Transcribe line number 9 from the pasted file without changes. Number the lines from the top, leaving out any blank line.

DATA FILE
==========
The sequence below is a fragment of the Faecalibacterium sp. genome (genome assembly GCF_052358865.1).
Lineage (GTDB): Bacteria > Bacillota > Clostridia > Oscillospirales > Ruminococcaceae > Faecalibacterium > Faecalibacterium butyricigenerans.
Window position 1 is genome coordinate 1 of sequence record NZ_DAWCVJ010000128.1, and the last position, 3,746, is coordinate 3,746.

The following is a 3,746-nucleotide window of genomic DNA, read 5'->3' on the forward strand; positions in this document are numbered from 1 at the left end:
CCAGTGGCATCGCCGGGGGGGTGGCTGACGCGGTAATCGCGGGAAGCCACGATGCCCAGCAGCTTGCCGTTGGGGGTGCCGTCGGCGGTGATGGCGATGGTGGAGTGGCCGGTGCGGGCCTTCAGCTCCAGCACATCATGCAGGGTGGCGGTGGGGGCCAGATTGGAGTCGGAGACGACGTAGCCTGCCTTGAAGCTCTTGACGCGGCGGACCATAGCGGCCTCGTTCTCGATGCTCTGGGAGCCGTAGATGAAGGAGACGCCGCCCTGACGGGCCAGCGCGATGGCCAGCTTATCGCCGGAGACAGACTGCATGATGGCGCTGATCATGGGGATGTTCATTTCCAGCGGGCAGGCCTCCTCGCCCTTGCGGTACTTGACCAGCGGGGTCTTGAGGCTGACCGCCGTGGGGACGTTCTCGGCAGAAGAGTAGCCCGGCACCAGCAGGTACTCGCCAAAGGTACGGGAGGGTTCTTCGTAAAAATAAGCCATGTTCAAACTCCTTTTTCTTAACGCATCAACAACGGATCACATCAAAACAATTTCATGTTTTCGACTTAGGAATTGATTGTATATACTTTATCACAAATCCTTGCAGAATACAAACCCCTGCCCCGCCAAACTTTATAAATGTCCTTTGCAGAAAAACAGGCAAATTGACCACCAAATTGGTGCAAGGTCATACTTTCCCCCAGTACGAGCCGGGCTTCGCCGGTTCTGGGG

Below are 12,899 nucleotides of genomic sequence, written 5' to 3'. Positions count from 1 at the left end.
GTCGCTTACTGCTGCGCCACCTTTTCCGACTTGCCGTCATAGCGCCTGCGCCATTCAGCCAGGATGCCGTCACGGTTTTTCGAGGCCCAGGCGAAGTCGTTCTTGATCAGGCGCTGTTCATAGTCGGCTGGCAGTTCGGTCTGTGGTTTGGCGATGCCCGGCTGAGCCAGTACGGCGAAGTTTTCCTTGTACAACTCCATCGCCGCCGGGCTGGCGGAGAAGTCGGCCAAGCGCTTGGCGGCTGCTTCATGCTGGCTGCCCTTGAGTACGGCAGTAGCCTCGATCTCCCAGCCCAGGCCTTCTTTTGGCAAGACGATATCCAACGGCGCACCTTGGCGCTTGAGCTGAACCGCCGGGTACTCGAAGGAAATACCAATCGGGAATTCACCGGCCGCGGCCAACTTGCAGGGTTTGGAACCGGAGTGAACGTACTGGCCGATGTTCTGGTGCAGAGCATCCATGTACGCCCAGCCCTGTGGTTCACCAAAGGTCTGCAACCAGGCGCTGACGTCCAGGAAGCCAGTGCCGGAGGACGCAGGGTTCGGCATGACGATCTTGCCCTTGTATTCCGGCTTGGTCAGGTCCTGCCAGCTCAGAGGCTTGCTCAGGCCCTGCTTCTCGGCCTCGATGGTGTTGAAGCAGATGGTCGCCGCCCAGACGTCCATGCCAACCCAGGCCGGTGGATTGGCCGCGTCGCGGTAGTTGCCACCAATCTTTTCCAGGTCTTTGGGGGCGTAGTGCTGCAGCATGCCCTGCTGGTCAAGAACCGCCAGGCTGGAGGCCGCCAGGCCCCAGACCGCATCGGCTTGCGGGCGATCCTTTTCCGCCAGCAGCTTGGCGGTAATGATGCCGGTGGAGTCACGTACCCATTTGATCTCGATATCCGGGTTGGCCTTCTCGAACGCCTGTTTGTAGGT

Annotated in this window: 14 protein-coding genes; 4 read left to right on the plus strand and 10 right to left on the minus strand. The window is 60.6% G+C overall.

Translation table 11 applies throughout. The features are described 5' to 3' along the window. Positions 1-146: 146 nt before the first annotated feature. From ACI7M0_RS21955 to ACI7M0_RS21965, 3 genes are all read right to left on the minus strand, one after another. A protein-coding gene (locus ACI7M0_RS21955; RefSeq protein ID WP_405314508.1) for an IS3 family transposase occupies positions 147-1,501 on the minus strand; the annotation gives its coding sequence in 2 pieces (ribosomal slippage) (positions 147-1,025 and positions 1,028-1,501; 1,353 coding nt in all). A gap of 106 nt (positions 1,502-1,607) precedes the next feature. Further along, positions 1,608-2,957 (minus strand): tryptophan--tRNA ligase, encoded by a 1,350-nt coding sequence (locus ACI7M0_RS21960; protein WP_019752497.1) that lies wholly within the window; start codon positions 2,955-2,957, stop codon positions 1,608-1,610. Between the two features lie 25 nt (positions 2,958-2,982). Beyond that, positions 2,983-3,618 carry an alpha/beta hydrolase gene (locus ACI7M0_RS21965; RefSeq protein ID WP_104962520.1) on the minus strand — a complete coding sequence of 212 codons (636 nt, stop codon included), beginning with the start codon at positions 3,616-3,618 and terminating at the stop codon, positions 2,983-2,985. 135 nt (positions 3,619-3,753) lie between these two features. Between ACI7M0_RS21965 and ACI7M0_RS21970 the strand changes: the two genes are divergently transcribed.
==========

Translation table 11 applies throughout. The features are described 5' to 3' along the window. Positions 1-146: 146 nt before the first annotated feature. From ACI7M0_RS21955 to ACI7M0_RS21965, 3 genes are all read right to left on the minus strand, one after another. A protein-coding gene (locus ACI7M0_RS21955; RefSeq protein ID WP_405314508.1) for an IS3 family transposase occupies positions 147-1,501 on the minus strand; the annotation gives its coding sequence in 2 pieces (ribosomal slippage) (positions 147-1,025 and positions 1,028-1,501; 1,353 coding nt in all). A gap of 106 nt (positions 1,502-1,607) precedes the next feature. Further along, positions 1,608-2,957 (minus strand): tryptophan--tRNA ligase, encoded by a 1,350-nt coding sequence (locus ACI7M0_RS21960; protein WP_019752497.1) that lies wholly within the window; start codon positions 2,955-2,957, stop codon positions 1,608-1,610. Between the two features lie 25 nt (positions 2,958-2,982). Beyond that, positions 2,983-3,618 carry an alpha/beta hydrolase gene (locus ACI7M0_RS21965; RefSeq protein ID WP_104962520.1) on the minus strand — a complete coding sequence of 212 codons (636 nt, stop codon included), beginning with the start codon at positions 3,616-3,618 and terminating at the stop codon, positions 2,983-2,985. 135 nt (positions 3,619-3,753) lie between these two features. Between ACI7M0_RS21965 and ACI7M0_RS21970 the strand changes: the two genes are divergently transcribed.